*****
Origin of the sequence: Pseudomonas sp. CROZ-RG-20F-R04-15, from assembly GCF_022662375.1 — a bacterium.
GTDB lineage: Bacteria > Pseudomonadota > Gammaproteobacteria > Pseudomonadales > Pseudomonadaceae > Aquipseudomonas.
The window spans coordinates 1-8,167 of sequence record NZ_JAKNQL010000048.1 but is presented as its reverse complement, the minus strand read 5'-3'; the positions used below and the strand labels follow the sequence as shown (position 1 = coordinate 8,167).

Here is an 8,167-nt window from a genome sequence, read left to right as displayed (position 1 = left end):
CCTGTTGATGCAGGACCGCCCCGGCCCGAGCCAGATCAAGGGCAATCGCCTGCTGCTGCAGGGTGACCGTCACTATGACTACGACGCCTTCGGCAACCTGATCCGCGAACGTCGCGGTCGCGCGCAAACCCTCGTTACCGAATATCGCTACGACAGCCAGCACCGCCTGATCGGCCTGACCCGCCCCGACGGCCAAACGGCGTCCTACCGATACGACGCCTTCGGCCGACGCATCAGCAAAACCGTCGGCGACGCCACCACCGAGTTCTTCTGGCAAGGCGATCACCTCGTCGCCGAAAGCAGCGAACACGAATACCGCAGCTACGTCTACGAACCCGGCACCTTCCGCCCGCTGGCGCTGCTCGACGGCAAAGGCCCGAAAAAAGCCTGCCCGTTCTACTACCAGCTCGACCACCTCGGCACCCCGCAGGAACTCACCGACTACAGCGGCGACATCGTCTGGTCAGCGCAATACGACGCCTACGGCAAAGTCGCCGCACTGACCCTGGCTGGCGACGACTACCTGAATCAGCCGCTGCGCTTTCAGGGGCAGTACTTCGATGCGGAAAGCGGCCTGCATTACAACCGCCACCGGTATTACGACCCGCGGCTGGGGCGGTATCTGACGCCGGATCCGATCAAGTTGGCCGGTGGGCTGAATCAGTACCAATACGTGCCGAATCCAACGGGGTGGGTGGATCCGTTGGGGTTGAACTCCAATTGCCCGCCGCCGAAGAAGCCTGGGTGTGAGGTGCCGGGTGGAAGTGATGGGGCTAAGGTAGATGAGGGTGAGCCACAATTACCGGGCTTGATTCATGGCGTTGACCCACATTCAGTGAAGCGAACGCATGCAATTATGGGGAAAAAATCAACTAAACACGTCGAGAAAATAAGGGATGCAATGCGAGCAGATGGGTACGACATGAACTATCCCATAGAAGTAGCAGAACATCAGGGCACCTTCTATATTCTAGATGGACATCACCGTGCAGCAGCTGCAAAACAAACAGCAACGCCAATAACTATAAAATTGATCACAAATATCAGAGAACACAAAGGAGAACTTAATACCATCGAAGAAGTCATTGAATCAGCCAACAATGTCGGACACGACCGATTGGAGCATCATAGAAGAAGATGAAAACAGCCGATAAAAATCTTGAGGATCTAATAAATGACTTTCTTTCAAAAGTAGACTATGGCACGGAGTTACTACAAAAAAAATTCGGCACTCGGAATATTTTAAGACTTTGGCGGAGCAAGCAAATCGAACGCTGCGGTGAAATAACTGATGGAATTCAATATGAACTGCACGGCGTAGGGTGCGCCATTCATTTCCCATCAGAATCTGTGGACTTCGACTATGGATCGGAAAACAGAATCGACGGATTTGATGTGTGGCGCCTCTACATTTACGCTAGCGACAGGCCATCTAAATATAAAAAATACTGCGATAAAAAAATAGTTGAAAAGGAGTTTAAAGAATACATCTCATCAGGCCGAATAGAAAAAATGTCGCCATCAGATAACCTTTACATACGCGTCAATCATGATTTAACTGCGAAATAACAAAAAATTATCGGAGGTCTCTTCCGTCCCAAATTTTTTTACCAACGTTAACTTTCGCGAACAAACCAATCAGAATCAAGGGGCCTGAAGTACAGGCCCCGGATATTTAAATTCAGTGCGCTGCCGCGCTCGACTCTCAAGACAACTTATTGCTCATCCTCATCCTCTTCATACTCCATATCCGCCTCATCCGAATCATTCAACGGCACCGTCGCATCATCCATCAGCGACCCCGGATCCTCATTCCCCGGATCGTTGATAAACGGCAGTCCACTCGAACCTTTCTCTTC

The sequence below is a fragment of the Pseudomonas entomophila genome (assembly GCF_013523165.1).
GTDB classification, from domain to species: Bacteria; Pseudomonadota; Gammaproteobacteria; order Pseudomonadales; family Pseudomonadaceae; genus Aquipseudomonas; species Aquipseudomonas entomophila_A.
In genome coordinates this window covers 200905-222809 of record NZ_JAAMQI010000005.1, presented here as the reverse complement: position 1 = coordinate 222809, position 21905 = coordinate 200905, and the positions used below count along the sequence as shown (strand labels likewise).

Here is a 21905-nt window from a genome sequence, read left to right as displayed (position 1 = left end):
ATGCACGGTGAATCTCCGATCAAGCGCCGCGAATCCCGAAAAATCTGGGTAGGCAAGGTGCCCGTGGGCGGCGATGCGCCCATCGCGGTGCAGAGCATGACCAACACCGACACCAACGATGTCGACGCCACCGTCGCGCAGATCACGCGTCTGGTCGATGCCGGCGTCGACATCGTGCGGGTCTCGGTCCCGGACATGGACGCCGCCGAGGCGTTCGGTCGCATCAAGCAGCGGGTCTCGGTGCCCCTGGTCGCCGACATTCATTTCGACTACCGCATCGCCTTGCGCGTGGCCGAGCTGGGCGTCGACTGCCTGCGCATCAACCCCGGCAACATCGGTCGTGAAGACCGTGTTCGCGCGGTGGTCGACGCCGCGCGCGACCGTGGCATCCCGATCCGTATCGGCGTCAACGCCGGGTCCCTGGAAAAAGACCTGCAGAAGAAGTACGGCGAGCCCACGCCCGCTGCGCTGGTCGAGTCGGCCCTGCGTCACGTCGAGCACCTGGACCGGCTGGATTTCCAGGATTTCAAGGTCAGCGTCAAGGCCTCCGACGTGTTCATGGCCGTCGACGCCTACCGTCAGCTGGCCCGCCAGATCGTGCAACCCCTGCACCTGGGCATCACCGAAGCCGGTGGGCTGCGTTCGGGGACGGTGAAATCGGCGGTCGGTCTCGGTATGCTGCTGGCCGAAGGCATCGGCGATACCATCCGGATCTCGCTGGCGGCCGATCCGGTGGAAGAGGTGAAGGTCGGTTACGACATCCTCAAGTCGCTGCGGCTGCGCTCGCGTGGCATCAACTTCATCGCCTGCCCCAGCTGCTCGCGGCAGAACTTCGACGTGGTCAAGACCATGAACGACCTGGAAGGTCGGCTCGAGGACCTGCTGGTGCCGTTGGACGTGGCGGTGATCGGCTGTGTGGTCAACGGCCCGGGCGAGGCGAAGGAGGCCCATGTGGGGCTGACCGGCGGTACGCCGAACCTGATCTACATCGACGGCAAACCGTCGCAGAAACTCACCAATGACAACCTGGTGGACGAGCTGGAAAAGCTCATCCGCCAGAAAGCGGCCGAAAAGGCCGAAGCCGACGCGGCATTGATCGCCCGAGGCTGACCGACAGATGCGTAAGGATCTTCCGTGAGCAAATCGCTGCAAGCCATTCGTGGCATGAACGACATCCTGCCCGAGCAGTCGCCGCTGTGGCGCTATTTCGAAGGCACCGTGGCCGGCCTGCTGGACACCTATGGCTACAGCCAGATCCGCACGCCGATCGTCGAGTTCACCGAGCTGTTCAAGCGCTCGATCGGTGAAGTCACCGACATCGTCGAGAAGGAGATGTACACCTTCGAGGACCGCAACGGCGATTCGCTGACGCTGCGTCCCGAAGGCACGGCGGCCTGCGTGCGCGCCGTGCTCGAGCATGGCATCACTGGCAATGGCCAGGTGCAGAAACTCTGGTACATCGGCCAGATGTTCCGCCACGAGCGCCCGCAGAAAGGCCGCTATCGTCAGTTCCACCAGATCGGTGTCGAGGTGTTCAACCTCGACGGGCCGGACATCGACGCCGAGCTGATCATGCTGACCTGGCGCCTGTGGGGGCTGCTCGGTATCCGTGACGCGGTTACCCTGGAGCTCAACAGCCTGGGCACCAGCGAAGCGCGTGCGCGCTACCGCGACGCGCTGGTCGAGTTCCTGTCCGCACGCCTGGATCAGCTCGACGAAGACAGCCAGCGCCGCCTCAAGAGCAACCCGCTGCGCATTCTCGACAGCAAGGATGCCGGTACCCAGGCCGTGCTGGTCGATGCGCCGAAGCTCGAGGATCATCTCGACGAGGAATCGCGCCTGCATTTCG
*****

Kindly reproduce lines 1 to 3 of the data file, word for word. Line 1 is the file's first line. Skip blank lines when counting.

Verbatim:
Origin of the sequence: Pseudomonas sp. CROZ-RG-20F-R04-15, from assembly GCF_022662375.1 — a bacterium.
GTDB lineage: Bacteria > Pseudomonadota > Gammaproteobacteria > Pseudomonadales > Pseudomonadaceae > Aquipseudomonas.
The window spans coordinates 1-8,167 of sequence record NZ_JAKNQL010000048.1 but is presented as its reverse complement, the minus strand read 5'-3'; the positions used below and the strand labels follow the sequence as shown (position 1 = coordinate 8,167).